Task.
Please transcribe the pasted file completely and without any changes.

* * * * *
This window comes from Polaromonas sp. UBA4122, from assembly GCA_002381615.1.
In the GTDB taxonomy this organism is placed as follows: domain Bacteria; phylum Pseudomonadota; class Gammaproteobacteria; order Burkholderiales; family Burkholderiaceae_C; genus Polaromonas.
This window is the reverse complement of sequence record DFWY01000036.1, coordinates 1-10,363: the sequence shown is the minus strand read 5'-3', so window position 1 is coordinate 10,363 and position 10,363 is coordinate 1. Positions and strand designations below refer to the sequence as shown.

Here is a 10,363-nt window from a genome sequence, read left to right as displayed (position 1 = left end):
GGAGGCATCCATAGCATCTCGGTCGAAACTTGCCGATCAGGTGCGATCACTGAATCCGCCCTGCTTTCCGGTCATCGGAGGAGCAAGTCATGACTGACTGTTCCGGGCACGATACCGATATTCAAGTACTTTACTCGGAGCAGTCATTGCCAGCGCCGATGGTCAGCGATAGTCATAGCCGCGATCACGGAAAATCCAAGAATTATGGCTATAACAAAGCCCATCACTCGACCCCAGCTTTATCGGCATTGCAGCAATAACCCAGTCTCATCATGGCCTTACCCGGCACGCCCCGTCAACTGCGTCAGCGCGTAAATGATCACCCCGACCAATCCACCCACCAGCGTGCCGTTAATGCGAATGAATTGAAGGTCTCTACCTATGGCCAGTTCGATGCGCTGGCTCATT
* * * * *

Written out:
This window comes from Polaromonas sp. UBA4122, from assembly GCA_002381615.1.
In the GTDB taxonomy this organism is placed as follows: domain Bacteria; phylum Pseudomonadota; class Gammaproteobacteria; order Burkholderiales; family Burkholderiaceae_C; genus Polaromonas.
This window is the reverse complement of sequence record DFWY01000036.1, coordinates 1-10,363: the sequence shown is the minus strand read 5'-3', so window position 1 is coordinate 10,363 and position 10,363 is coordinate 1. Positions and strand designations below refer to the sequence as shown.

Here is a 10,363-nt window from a genome sequence, read left to right as displayed (position 1 = left end):
GGAGGCATCCATAGCATCTCGGTCGAAACTTGCCGATCAGGTGCGATCACTGAATCCGCCCTGCTTTCCGGTCATCGGAGGAGCAAGTCATGACTGACTGTTCCGGGCACGATACCGATATTCAAGTACTTTACTCGGAGCAGTCATTGCCAGCGCCGATGGTCAGCGATAGTCATAGCCGCGATCACGGAAAATCCAAGAATTATGGCTATAACAAAGCCCATCACTCGACCCCAGCTTTATCGGCATTGCAGCAATAACCCAGTCTCATCATGGCCTTACCCGGCACGCCCCGTCAACTGCGTCAGCGCGTAAATGATCACCCCGACCAATCCACCCACCAGCGTGCCGTTAATGCGAATGAATTGAAGGTCTCTACCTATGGCCAGTTCGATGCGCTGGCTCATT